Being a self-confessed Criterion junkie, I have once or twice bought a Criterion release by mistake. I managed to order Persona twice (which, to be fair, makes perfect sense, considering the film). I once bought a DVD version of Le Samouraï from some Amazon reseller that turned out to be a Korean bootleg – and it didn’t even work. And I ordered They Live By Night (1948) after attending a lecture on Ida Lupino, where the lecturer showed a scene of the film that made it look intriguing and thrilling.
Turns out that film with Ida Lupino was They Drive by Night, of which there isn’t a Criterion release. As that great American philosopher said so memorably: D’oh. On the plus side, the Ida Lupino lecture was by Johannes Binotto, who joined us for our recent podcast on Lupino.
And while we’re talking about the pluses of me ordering the wrong film: They Live by Night is very good.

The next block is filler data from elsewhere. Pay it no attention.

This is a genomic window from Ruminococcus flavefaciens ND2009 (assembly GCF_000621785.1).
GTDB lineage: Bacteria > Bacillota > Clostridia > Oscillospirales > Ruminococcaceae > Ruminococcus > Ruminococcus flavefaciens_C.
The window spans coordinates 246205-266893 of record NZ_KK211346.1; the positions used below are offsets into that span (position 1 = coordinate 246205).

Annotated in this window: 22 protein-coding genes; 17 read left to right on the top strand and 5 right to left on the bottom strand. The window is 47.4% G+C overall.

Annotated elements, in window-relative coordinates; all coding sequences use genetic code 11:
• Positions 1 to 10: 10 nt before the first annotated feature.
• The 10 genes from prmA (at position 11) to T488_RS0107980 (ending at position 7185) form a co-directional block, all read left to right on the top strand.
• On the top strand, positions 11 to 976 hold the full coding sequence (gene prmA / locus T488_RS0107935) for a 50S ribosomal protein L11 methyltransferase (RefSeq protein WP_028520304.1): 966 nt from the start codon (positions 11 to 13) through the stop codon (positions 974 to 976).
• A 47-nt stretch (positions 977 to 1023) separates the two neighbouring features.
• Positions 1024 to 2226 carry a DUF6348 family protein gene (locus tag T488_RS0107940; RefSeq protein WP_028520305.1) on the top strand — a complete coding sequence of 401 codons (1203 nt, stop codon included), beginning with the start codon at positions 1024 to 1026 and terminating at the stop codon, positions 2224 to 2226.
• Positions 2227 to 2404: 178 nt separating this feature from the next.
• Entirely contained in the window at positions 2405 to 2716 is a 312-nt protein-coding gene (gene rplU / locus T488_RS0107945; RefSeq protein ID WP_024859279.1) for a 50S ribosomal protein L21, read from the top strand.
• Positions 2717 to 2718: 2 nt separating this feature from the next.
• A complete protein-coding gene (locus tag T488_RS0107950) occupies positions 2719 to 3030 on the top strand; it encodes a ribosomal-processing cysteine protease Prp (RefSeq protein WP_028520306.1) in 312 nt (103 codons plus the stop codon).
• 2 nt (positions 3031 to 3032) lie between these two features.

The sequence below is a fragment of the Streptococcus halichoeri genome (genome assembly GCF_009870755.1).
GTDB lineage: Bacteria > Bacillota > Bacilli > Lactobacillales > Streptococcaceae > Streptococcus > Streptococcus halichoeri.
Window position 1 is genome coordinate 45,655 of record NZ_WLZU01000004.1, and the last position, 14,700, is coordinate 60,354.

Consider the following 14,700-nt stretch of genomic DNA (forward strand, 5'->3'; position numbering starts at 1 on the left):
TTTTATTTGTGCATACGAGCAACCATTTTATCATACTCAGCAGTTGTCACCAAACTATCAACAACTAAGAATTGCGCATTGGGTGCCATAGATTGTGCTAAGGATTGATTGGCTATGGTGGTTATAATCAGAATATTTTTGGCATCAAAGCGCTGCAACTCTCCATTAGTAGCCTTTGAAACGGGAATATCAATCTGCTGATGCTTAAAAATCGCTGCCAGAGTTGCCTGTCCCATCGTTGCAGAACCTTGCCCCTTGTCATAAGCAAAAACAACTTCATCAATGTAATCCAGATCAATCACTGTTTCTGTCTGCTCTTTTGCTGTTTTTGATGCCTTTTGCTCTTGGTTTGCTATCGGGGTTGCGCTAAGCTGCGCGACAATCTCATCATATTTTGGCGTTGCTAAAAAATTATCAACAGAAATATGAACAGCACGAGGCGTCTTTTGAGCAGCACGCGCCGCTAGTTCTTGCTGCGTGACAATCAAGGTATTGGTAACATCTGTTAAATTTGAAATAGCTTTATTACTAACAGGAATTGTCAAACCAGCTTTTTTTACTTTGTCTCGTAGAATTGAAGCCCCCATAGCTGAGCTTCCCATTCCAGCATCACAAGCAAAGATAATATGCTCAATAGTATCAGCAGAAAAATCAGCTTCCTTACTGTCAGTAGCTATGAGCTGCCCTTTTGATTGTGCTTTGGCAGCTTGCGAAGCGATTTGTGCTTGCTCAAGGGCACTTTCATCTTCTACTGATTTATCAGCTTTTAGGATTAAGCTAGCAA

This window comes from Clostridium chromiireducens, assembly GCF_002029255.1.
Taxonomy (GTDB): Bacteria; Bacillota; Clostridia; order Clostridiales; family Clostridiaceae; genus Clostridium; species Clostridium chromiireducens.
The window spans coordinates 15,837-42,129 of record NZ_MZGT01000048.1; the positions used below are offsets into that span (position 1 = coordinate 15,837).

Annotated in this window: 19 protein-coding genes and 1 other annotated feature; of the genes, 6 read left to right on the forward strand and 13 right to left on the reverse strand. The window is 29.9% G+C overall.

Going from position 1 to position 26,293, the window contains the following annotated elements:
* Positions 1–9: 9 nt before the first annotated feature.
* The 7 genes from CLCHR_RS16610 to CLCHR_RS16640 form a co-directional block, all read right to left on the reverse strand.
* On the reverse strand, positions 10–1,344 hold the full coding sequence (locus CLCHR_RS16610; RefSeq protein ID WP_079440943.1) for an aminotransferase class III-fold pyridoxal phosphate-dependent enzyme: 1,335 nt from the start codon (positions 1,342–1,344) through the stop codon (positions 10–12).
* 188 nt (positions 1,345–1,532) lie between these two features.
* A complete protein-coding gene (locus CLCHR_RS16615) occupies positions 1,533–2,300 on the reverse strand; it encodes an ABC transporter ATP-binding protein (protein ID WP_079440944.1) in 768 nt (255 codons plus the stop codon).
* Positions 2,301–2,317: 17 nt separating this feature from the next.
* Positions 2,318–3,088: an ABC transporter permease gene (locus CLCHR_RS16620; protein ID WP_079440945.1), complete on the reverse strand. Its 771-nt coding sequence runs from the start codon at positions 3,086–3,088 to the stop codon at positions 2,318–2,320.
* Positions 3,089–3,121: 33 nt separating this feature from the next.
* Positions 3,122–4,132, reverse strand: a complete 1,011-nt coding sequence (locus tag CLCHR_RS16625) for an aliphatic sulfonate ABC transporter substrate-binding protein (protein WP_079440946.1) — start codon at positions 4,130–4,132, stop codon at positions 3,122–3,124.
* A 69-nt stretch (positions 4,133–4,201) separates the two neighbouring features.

One of the reasons why I’m not as much into films from the Golden Age of Hollywood as my co-baristas Julie and Alan is that I find a lot of the dialogue to have a certain stagey quality that can become too melodramatic for my liking at the one end of the spectrum and rather wooden at the other. Obviously that’s an overly broad criticism that falls flat on its face with so many of these films, especially the good ones, but there is something about the idiom and style (and, possibly, the censorship) of this era of Hollywood filmmaking that tends to keep me at a distance to a larger extent than, say, the Hollywood cinema of the ’70s. I will absolutely seek out the films that I’ve been told are standouts for one reason or another, the Wilders and Capras and Mankiewiczes, but when I think of the classic cinema I find most exciting, I’m more likely to think of Kubrick, of Forman and Pakula, of early Scorsese and Coppola and Spielberg. I’m thinking of the films made around the time that I was born, I guess, even if I only saw many of them much, much later.